A sable and white Papillon
Other names
  • Phalène (drop ear type)
  • Continental Toy Spaniel
  • Epagneul Nain Continental
Common nicknames
  • Butterfly dog
  • Squirrel dog (due to tail carriage)
OriginBelgium / France
Height Males 8–11 inches (20–28 cm)
Females 8–11 inches (20–28 cm)
Weight Males 8–10 pounds (3.6–4.5 kg)
Females 7–9 pounds (3.2–4.1 kg)
Coat Straight, long, fine, single layered
Colour White with patches of anything but liver
Life span 12-15 years
Kennel club standards
Société Centrale Canine standard
Fédération Cynologique Internationale standard
Dog (domestic dog)

The Papillon (French pronunciation: [papijɔ̃], French for 'butterfly[-eared]'), also called the Continental Toy Spaniel, is a breed of dog, of the spaniel type. One of the oldest of the toy spaniels, it derives its name from its characteristic butterfly-like look of the long and fringed hair on the ears. A Papillon with dropped ears is called a Phalene.

Appearance and behavior

A Papillon sitting
A close up of a Papillon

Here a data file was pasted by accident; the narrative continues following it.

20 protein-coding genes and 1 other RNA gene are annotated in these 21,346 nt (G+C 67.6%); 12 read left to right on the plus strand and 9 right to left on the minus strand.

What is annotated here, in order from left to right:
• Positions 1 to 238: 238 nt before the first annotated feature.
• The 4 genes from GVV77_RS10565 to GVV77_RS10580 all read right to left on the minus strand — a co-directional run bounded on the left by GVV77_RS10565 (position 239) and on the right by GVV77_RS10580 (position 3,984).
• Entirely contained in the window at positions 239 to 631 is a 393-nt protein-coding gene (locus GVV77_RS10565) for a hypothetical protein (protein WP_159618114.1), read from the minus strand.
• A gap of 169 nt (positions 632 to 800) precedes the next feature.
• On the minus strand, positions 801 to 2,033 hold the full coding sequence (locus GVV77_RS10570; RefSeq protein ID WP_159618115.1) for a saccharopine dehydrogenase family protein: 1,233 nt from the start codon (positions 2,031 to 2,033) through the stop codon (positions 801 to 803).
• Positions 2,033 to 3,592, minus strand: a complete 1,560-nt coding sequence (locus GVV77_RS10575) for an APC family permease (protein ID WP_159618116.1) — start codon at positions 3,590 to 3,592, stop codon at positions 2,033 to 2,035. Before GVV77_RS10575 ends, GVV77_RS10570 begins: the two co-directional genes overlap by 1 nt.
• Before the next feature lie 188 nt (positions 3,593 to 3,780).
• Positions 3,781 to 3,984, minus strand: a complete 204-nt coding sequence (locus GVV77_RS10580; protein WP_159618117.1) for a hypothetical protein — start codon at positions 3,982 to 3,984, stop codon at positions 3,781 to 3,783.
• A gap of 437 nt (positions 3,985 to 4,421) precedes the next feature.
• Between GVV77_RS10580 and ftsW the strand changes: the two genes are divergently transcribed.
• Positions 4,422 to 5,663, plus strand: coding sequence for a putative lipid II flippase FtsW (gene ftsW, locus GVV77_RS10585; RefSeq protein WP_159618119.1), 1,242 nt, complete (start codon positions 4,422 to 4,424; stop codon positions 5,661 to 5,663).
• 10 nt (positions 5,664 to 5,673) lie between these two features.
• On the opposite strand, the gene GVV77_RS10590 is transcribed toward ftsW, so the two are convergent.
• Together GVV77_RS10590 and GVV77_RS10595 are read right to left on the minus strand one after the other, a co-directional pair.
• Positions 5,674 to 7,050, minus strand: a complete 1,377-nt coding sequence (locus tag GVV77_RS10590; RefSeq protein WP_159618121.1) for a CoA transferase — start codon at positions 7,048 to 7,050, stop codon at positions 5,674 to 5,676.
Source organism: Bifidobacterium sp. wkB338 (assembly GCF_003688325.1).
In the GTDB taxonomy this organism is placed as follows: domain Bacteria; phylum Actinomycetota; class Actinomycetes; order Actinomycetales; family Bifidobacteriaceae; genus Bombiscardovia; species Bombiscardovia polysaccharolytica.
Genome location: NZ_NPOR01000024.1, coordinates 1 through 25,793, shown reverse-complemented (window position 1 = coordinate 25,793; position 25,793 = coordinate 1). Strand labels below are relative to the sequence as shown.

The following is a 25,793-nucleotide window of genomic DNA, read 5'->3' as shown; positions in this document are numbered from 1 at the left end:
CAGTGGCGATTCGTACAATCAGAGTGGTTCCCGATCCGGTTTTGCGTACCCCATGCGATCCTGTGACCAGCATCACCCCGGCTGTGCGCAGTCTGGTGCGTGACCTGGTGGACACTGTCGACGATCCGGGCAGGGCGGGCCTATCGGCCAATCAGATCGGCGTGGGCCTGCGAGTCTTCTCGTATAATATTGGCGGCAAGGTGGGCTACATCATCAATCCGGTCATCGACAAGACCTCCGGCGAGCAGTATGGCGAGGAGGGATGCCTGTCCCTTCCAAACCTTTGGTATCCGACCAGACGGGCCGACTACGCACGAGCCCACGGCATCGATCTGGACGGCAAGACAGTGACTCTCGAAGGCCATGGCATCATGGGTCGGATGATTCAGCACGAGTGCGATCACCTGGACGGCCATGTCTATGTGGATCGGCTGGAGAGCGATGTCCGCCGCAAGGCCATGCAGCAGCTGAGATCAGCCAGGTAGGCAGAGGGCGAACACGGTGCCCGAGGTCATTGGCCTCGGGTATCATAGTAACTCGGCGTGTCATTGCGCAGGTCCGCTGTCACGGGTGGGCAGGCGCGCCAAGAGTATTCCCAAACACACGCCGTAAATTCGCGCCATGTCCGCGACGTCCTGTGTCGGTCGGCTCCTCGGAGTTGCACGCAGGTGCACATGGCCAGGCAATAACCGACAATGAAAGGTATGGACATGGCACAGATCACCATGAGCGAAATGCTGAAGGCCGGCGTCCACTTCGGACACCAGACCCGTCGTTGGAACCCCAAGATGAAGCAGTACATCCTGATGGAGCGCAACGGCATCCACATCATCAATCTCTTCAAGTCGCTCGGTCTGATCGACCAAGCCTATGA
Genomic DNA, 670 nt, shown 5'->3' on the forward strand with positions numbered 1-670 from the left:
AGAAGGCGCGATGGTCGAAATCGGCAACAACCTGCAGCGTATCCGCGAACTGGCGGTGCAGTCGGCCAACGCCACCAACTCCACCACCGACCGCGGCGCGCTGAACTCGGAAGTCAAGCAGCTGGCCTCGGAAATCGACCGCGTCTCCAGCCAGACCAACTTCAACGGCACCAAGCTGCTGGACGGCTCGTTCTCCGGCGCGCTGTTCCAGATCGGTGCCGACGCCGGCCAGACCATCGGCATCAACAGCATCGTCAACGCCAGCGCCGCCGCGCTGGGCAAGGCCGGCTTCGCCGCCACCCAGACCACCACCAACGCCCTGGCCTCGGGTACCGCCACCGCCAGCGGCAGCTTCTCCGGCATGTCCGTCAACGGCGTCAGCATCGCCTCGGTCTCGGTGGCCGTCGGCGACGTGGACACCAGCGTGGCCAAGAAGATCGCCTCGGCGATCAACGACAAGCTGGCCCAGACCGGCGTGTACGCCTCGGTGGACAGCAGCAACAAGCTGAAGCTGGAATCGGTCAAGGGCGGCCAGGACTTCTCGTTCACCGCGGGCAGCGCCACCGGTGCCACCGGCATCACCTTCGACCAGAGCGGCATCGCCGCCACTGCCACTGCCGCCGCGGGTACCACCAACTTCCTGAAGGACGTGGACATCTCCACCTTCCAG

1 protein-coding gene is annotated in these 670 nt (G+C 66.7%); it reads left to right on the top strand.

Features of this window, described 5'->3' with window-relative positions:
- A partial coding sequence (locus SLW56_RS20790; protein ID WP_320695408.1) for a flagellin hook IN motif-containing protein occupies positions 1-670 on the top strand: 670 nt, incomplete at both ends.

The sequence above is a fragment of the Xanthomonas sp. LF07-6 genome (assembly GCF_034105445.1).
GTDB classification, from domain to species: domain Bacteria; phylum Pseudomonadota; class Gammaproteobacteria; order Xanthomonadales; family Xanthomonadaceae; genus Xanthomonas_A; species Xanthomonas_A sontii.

Papillons are very intelligent and self-assured dogs that have a very easy time learning new tricks. These dogs can be sociable with children and strangers, but are generally reserved around new people. They can also be socialized to get along well with other pets, but care should be taken with rambunctious pets or cats with claws, as they may injure them. If not properly socialized, Papillons can be distrustful and exhibit aggressive tendencies toward other dogs and people. Papillons may also be very playful and affectionate. Widely known as great companion dogs, they have the spirit and energy to keep up with active families, but can also be calm enough to be happy with sleeping in the arms of an equally affectionate owner. Due to their high energy level, they demand an augmented exercise routine, relative to the average companion breed. Papillons are known as excellent watchdogs, as they will alert their owner to changes in their environment. They may be considered garrulous like many other toy dogs. They can withstand heat, but are more sensitive to cold temperatures because of their single-coated fur, and should not be left outside unattended in cold weather.